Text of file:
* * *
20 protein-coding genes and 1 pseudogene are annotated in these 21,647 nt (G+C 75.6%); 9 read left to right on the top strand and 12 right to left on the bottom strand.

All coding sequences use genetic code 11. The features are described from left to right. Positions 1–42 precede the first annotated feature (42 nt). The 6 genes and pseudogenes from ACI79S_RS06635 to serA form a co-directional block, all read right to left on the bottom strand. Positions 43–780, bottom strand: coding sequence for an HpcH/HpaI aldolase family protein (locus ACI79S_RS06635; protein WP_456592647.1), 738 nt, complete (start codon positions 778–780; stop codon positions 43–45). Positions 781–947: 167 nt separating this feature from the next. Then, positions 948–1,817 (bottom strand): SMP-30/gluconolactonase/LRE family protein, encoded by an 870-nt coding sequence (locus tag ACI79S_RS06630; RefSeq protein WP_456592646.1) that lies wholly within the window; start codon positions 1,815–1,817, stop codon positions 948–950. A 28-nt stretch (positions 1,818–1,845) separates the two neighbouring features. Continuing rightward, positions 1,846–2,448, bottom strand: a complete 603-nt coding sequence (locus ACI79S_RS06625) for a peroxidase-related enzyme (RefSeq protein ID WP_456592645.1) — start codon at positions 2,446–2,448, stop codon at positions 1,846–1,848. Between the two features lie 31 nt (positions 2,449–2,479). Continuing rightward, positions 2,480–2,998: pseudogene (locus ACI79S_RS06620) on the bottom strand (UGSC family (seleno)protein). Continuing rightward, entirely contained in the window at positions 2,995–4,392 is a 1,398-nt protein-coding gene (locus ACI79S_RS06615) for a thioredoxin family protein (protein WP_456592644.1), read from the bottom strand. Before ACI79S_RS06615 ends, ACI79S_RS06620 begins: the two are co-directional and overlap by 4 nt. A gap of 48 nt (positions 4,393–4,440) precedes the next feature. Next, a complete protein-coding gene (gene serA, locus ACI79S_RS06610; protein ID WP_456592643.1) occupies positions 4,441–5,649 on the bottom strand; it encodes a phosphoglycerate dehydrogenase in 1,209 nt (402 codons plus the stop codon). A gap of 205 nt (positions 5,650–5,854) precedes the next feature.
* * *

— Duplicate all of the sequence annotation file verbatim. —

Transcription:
20 protein-coding genes and 1 pseudogene are annotated in these 21,647 nt (G+C 75.6%); 9 read left to right on the top strand and 12 right to left on the bottom strand.

All coding sequences use genetic code 11. The features are described from left to right. Positions 1–42 precede the first annotated feature (42 nt). The 6 genes and pseudogenes from ACI79S_RS06635 to serA form a co-directional block, all read right to left on the bottom strand. Positions 43–780, bottom strand: coding sequence for an HpcH/HpaI aldolase family protein (locus ACI79S_RS06635; protein WP_456592647.1), 738 nt, complete (start codon positions 778–780; stop codon positions 43–45). Positions 781–947: 167 nt separating this feature from the next. Then, positions 948–1,817 (bottom strand): SMP-30/gluconolactonase/LRE family protein, encoded by an 870-nt coding sequence (locus tag ACI79S_RS06630; RefSeq protein WP_456592646.1) that lies wholly within the window; start codon positions 1,815–1,817, stop codon positions 948–950. A 28-nt stretch (positions 1,818–1,845) separates the two neighbouring features. Continuing rightward, positions 1,846–2,448, bottom strand: a complete 603-nt coding sequence (locus ACI79S_RS06625) for a peroxidase-related enzyme (RefSeq protein ID WP_456592645.1) — start codon at positions 2,446–2,448, stop codon at positions 1,846–1,848. Between the two features lie 31 nt (positions 2,449–2,479). Continuing rightward, positions 2,480–2,998: pseudogene (locus ACI79S_RS06620) on the bottom strand (UGSC family (seleno)protein). Continuing rightward, entirely contained in the window at positions 2,995–4,392 is a 1,398-nt protein-coding gene (locus ACI79S_RS06615) for a thioredoxin family protein (protein WP_456592644.1), read from the bottom strand. Before ACI79S_RS06615 ends, ACI79S_RS06620 begins: the two are co-directional and overlap by 4 nt. A gap of 48 nt (positions 4,393–4,440) precedes the next feature. Next, a complete protein-coding gene (gene serA, locus ACI79S_RS06610; protein ID WP_456592643.1) occupies positions 4,441–5,649 on the bottom strand; it encodes a phosphoglycerate dehydrogenase in 1,209 nt (402 codons plus the stop codon). A gap of 205 nt (positions 5,650–5,854) precedes the next feature.